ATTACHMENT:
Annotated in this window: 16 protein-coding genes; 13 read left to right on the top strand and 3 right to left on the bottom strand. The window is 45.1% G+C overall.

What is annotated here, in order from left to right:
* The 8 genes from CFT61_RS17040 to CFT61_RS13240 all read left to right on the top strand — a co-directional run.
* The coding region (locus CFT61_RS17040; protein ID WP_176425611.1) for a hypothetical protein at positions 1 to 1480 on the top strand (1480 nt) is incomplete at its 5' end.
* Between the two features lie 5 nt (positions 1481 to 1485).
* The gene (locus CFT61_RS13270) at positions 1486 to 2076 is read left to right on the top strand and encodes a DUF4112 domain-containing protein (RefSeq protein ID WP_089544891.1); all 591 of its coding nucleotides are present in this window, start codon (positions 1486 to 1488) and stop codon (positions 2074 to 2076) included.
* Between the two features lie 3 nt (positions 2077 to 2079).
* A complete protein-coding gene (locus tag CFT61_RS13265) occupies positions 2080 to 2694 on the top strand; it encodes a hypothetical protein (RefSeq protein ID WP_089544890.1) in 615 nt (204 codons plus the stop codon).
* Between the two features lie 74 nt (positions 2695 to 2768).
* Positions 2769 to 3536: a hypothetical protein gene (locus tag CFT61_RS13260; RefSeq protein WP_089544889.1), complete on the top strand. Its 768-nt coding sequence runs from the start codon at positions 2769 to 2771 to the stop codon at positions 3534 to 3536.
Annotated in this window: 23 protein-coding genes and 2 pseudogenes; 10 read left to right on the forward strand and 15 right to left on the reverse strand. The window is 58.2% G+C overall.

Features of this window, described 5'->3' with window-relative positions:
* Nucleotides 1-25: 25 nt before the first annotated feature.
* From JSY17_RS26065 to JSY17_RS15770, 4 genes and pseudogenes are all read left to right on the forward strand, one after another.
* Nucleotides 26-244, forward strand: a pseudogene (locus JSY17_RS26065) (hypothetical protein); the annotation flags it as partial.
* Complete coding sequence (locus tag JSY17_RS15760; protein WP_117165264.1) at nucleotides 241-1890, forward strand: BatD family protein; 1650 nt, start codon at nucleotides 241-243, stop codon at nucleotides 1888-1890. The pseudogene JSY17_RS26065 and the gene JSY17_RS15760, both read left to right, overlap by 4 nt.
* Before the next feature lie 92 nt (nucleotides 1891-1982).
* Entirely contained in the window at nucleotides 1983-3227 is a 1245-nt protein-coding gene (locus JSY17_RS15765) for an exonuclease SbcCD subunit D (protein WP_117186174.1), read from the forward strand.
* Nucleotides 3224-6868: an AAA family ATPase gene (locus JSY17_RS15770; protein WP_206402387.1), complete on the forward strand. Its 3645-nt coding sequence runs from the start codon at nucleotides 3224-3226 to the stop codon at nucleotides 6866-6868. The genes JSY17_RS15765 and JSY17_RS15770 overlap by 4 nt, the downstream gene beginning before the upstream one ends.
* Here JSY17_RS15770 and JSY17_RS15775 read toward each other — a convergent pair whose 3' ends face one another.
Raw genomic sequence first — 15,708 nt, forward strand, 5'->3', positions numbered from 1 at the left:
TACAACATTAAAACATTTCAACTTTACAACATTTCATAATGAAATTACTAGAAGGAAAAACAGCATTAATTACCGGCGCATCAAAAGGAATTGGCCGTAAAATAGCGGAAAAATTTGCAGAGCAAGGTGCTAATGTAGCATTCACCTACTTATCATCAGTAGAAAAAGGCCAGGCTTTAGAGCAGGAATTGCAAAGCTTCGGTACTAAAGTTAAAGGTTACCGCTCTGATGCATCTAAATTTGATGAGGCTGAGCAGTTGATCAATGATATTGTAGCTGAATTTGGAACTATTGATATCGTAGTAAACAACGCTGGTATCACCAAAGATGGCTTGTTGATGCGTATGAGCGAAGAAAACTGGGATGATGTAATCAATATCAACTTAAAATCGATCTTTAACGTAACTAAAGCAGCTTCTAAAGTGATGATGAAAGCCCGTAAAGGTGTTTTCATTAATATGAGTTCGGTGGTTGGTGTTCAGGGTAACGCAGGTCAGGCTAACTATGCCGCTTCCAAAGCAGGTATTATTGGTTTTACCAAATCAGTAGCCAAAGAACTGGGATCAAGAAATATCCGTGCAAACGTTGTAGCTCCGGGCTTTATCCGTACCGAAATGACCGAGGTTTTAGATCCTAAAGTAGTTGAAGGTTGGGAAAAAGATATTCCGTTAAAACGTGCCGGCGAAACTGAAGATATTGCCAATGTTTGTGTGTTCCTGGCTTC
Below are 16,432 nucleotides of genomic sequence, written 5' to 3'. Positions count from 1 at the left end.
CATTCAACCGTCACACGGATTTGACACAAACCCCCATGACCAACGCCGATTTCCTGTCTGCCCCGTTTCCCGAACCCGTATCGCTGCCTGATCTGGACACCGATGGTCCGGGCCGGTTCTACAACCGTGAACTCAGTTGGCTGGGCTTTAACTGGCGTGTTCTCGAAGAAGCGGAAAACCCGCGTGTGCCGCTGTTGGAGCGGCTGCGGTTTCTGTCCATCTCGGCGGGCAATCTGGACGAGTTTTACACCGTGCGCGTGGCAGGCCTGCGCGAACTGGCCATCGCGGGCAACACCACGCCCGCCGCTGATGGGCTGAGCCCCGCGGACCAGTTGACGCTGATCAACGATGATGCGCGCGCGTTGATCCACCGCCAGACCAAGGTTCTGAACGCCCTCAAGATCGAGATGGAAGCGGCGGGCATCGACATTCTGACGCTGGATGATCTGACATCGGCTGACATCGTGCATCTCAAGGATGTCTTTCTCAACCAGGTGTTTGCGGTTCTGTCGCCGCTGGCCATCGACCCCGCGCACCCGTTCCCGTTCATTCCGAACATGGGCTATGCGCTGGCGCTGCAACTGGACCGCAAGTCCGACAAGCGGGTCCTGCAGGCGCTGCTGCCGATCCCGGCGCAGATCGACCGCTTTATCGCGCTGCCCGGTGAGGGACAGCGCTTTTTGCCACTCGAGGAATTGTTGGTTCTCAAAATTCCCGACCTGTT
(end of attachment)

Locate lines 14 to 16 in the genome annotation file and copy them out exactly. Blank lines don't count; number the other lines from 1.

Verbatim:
* From JSY17_RS26065 to JSY17_RS15770, 4 genes and pseudogenes are all read left to right on the forward strand, one after another.
* Nucleotides 26-244, forward strand: a pseudogene (locus JSY17_RS26065) (hypothetical protein); the annotation flags it as partial.
* Complete coding sequence (locus tag JSY17_RS15760; protein WP_117165264.1) at nucleotides 241-1890, forward strand: BatD family protein; 1650 nt, start codon at nucleotides 241-243, stop codon at nucleotides 1888-1890. The pseudogene JSY17_RS26065 and the gene JSY17_RS15760, both read left to right, overlap by 4 nt.